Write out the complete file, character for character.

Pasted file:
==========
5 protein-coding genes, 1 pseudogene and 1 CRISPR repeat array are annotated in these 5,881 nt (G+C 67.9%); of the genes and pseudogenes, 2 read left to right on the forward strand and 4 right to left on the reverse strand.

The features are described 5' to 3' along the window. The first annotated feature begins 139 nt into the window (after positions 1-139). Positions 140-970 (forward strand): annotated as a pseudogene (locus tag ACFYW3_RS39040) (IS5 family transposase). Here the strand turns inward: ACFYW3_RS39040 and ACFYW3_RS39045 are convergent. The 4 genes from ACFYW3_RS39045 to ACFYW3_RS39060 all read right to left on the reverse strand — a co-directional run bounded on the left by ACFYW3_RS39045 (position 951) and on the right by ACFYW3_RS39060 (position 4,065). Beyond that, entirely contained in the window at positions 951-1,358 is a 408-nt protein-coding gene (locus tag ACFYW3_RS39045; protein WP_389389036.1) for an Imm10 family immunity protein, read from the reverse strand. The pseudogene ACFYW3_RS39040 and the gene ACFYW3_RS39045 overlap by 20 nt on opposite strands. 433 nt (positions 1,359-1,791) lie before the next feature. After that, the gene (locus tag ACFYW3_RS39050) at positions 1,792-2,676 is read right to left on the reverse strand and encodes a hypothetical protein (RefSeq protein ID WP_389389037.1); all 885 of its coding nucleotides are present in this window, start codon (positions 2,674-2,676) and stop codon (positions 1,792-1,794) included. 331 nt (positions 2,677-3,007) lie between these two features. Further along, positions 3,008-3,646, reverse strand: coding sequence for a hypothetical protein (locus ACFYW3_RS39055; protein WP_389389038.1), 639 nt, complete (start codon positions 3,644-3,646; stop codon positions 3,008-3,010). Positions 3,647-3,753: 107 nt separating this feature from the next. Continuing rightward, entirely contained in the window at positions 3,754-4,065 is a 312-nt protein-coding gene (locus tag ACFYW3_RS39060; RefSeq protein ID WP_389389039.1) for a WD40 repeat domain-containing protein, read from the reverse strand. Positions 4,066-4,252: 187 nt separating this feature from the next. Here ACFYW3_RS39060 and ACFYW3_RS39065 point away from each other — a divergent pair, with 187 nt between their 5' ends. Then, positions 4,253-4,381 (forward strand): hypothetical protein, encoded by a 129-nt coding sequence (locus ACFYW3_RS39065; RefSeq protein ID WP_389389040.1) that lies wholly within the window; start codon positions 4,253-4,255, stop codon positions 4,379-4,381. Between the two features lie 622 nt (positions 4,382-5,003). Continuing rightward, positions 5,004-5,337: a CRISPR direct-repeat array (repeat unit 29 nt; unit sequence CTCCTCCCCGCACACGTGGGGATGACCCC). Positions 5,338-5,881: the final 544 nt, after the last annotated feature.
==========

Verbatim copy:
5 protein-coding genes, 1 pseudogene and 1 CRISPR repeat array are annotated in these 5,881 nt (G+C 67.9%); of the genes and pseudogenes, 2 read left to right on the forward strand and 4 right to left on the reverse strand.

The features are described 5' to 3' along the window. The first annotated feature begins 139 nt into the window (after positions 1-139). Positions 140-970 (forward strand): annotated as a pseudogene (locus tag ACFYW3_RS39040) (IS5 family transposase). Here the strand turns inward: ACFYW3_RS39040 and ACFYW3_RS39045 are convergent. The 4 genes from ACFYW3_RS39045 to ACFYW3_RS39060 all read right to left on the reverse strand — a co-directional run bounded on the left by ACFYW3_RS39045 (position 951) and on the right by ACFYW3_RS39060 (position 4,065). Beyond that, entirely contained in the window at positions 951-1,358 is a 408-nt protein-coding gene (locus tag ACFYW3_RS39045; protein WP_389389036.1) for an Imm10 family immunity protein, read from the reverse strand. The pseudogene ACFYW3_RS39040 and the gene ACFYW3_RS39045 overlap by 20 nt on opposite strands. 433 nt (positions 1,359-1,791) lie before the next feature. After that, the gene (locus tag ACFYW3_RS39050) at positions 1,792-2,676 is read right to left on the reverse strand and encodes a hypothetical protein (RefSeq protein ID WP_389389037.1); all 885 of its coding nucleotides are present in this window, start codon (positions 2,674-2,676) and stop codon (positions 1,792-1,794) included. 331 nt (positions 2,677-3,007) lie between these two features. Further along, positions 3,008-3,646, reverse strand: coding sequence for a hypothetical protein (locus ACFYW3_RS39055; protein WP_389389038.1), 639 nt, complete (start codon positions 3,644-3,646; stop codon positions 3,008-3,010). Positions 3,647-3,753: 107 nt separating this feature from the next. Continuing rightward, entirely contained in the window at positions 3,754-4,065 is a 312-nt protein-coding gene (locus tag ACFYW3_RS39060; RefSeq protein ID WP_389389039.1) for a WD40 repeat domain-containing protein, read from the reverse strand. Positions 4,066-4,252: 187 nt separating this feature from the next. Here ACFYW3_RS39060 and ACFYW3_RS39065 point away from each other — a divergent pair, with 187 nt between their 5' ends. Then, positions 4,253-4,381 (forward strand): hypothetical protein, encoded by a 129-nt coding sequence (locus ACFYW3_RS39065; RefSeq protein ID WP_389389040.1) that lies wholly within the window; start codon positions 4,253-4,255, stop codon positions 4,379-4,381. Between the two features lie 622 nt (positions 4,382-5,003). Continuing rightward, positions 5,004-5,337: a CRISPR direct-repeat array (repeat unit 29 nt; unit sequence CTCCTCCCCGCACACGTGGGGATGACCCC). Positions 5,338-5,881: the final 544 nt, after the last annotated feature.